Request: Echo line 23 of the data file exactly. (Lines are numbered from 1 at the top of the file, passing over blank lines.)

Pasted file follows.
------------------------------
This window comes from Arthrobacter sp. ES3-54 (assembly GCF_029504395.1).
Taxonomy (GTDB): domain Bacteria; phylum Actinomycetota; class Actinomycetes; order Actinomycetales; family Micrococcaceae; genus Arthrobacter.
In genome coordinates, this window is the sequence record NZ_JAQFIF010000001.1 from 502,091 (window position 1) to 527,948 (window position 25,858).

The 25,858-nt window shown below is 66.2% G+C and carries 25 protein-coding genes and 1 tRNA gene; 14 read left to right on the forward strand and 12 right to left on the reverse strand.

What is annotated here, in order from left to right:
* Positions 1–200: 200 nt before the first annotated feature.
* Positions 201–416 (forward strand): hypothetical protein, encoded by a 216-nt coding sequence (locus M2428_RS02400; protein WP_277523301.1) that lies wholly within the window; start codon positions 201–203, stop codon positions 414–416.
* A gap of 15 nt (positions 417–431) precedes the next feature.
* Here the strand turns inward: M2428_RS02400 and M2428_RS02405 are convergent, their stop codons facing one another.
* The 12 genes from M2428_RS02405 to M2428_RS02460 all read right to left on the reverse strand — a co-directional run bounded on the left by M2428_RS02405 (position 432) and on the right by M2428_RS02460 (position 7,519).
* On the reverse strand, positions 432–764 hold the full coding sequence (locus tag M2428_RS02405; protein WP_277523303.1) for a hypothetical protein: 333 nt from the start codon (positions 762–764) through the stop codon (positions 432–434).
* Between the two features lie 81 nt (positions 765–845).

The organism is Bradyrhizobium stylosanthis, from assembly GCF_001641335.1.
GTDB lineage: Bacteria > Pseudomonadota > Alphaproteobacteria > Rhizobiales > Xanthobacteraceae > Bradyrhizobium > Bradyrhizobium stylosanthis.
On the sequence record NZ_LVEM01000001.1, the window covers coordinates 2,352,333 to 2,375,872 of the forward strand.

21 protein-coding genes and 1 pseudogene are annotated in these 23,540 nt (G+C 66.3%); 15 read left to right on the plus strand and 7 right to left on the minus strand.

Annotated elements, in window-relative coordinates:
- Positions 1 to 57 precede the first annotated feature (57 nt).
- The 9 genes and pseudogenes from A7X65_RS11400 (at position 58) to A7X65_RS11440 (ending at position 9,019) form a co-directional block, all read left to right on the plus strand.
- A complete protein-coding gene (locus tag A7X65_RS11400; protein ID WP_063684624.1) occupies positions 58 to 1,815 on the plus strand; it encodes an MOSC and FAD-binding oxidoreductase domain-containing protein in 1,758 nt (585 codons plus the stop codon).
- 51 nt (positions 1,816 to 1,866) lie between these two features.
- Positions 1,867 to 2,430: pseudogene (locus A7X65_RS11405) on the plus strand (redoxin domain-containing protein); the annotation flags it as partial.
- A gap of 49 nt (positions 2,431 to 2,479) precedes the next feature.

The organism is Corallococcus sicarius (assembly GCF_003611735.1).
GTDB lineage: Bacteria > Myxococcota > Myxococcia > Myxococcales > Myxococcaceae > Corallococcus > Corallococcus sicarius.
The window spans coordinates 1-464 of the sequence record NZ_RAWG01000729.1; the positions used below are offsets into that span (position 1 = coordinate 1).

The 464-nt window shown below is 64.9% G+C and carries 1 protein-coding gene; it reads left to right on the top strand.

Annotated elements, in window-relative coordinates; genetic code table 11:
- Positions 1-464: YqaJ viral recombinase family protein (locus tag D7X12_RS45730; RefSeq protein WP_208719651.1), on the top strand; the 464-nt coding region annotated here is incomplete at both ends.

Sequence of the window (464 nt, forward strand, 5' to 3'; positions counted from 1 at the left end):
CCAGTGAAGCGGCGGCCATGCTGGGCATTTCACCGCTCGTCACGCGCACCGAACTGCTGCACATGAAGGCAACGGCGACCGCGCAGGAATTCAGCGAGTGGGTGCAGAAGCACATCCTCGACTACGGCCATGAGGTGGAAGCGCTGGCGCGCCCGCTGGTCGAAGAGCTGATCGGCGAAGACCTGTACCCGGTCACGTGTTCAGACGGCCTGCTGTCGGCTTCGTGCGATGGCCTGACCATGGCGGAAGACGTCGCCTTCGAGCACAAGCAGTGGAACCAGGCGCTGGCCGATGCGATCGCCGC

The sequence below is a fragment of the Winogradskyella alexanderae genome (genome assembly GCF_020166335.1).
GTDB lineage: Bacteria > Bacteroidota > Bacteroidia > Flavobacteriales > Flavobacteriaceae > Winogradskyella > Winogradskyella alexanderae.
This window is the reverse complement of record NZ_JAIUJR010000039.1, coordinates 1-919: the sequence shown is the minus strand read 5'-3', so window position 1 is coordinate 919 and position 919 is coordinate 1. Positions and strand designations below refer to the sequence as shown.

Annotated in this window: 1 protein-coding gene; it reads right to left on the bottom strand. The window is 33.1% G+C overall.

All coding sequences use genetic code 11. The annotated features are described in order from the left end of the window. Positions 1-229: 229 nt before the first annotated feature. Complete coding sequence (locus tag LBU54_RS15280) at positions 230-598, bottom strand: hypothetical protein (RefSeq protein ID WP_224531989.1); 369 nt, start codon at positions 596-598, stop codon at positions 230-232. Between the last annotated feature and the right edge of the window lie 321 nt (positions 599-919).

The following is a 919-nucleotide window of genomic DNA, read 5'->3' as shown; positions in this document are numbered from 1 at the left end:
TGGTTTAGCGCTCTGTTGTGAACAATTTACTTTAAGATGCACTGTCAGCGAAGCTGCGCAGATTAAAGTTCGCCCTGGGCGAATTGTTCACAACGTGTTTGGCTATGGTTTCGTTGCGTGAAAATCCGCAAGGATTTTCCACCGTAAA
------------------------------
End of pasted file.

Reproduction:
- A gap of 49 nt (positions 2,431 to 2,479) precedes the next feature.